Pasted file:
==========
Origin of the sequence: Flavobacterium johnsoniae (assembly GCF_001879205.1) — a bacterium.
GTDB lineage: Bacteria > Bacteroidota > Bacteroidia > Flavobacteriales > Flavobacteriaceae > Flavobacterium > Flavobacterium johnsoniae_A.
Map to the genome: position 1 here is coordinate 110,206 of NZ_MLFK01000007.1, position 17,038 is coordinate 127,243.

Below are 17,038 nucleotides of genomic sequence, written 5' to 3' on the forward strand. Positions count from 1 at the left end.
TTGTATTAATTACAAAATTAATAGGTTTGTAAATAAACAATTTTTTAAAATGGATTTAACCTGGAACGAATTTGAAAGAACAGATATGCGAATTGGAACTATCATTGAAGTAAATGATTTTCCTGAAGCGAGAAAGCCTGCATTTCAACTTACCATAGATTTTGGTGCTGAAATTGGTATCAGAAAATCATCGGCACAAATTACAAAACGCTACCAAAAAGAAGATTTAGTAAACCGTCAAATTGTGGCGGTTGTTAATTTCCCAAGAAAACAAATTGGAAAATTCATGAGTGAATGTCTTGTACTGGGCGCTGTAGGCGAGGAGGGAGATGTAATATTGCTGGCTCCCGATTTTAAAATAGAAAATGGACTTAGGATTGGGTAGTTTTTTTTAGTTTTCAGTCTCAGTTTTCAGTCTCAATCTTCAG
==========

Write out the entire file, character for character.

Origin of the sequence: Flavobacterium johnsoniae (assembly GCF_001879205.1) — a bacterium.
GTDB lineage: Bacteria > Bacteroidota > Bacteroidia > Flavobacteriales > Flavobacteriaceae > Flavobacterium > Flavobacterium johnsoniae_A.
Map to the genome: position 1 here is coordinate 110,206 of NZ_MLFK01000007.1, position 17,038 is coordinate 127,243.

Below are 17,038 nucleotides of genomic sequence, written 5' to 3' on the forward strand. Positions count from 1 at the left end.
TTGTATTAATTACAAAATTAATAGGTTTGTAAATAAACAATTTTTTAAAATGGATTTAACCTGGAACGAATTTGAAAGAACAGATATGCGAATTGGAACTATCATTGAAGTAAATGATTTTCCTGAAGCGAGAAAGCCTGCATTTCAACTTACCATAGATTTTGGTGCTGAAATTGGTATCAGAAAATCATCGGCACAAATTACAAAACGCTACCAAAAAGAAGATTTAGTAAACCGTCAAATTGTGGCGGTTGTTAATTTCCCAAGAAAACAAATTGGAAAATTCATGAGTGAATGTCTTGTACTGGGCGCTGTAGGCGAGGAGGGAGATGTAATATTGCTGGCTCCCGATTTTAAAATAGAAAATGGACTTAGGATTGGGTAGTTTTTTTTAGTTTTCAGTCTCAGTTTTCAGTCTCAATCTTCAG